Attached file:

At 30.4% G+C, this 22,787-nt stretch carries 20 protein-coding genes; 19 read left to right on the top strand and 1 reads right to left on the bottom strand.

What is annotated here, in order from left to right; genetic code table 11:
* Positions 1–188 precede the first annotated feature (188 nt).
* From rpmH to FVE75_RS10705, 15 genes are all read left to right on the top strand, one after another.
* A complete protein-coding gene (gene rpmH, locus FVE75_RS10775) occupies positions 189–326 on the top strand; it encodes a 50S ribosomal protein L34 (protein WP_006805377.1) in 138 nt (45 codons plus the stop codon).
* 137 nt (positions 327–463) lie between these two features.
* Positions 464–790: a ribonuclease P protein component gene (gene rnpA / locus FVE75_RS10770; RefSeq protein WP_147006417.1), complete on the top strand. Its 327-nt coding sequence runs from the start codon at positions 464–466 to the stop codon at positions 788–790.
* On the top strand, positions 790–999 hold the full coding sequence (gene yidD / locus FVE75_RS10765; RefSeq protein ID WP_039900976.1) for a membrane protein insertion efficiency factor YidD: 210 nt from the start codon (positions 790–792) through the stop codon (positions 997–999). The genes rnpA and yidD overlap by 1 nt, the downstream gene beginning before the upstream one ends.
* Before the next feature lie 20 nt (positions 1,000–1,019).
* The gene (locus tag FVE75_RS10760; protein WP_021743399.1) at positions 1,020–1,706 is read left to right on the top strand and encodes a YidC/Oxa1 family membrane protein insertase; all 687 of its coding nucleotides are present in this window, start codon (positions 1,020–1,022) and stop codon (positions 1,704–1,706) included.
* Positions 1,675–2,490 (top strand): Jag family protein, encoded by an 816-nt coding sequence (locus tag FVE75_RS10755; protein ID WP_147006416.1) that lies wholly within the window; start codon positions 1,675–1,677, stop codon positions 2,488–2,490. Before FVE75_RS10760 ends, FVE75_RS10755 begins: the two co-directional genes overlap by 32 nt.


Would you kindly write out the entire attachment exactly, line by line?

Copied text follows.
At 30.4% G+C, this 22,787-nt stretch carries 20 protein-coding genes; 19 read left to right on the top strand and 1 reads right to left on the bottom strand.

What is annotated here, in order from left to right; genetic code table 11:
* Positions 1–188 precede the first annotated feature (188 nt).
* From rpmH to FVE75_RS10705, 15 genes are all read left to right on the top strand, one after another.
* A complete protein-coding gene (gene rpmH, locus FVE75_RS10775) occupies positions 189–326 on the top strand; it encodes a 50S ribosomal protein L34 (protein WP_006805377.1) in 138 nt (45 codons plus the stop codon).
* 137 nt (positions 327–463) lie between these two features.
* Positions 464–790: a ribonuclease P protein component gene (gene rnpA / locus FVE75_RS10770; RefSeq protein WP_147006417.1), complete on the top strand. Its 327-nt coding sequence runs from the start codon at positions 464–466 to the stop codon at positions 788–790.
* On the top strand, positions 790–999 hold the full coding sequence (gene yidD / locus FVE75_RS10765; RefSeq protein ID WP_039900976.1) for a membrane protein insertion efficiency factor YidD: 210 nt from the start codon (positions 790–792) through the stop codon (positions 997–999). The genes rnpA and yidD overlap by 1 nt, the downstream gene beginning before the upstream one ends.
* Before the next feature lie 20 nt (positions 1,000–1,019).
* The gene (locus tag FVE75_RS10760; protein WP_021743399.1) at positions 1,020–1,706 is read left to right on the top strand and encodes a YidC/Oxa1 family membrane protein insertase; all 687 of its coding nucleotides are present in this window, start codon (positions 1,020–1,022) and stop codon (positions 1,704–1,706) included.
* Positions 1,675–2,490 (top strand): Jag family protein, encoded by an 816-nt coding sequence (locus tag FVE75_RS10755; protein ID WP_147006416.1) that lies wholly within the window; start codon positions 1,675–1,677, stop codon positions 2,488–2,490. Before FVE75_RS10760 ends, FVE75_RS10755 begins: the two co-directional genes overlap by 32 nt.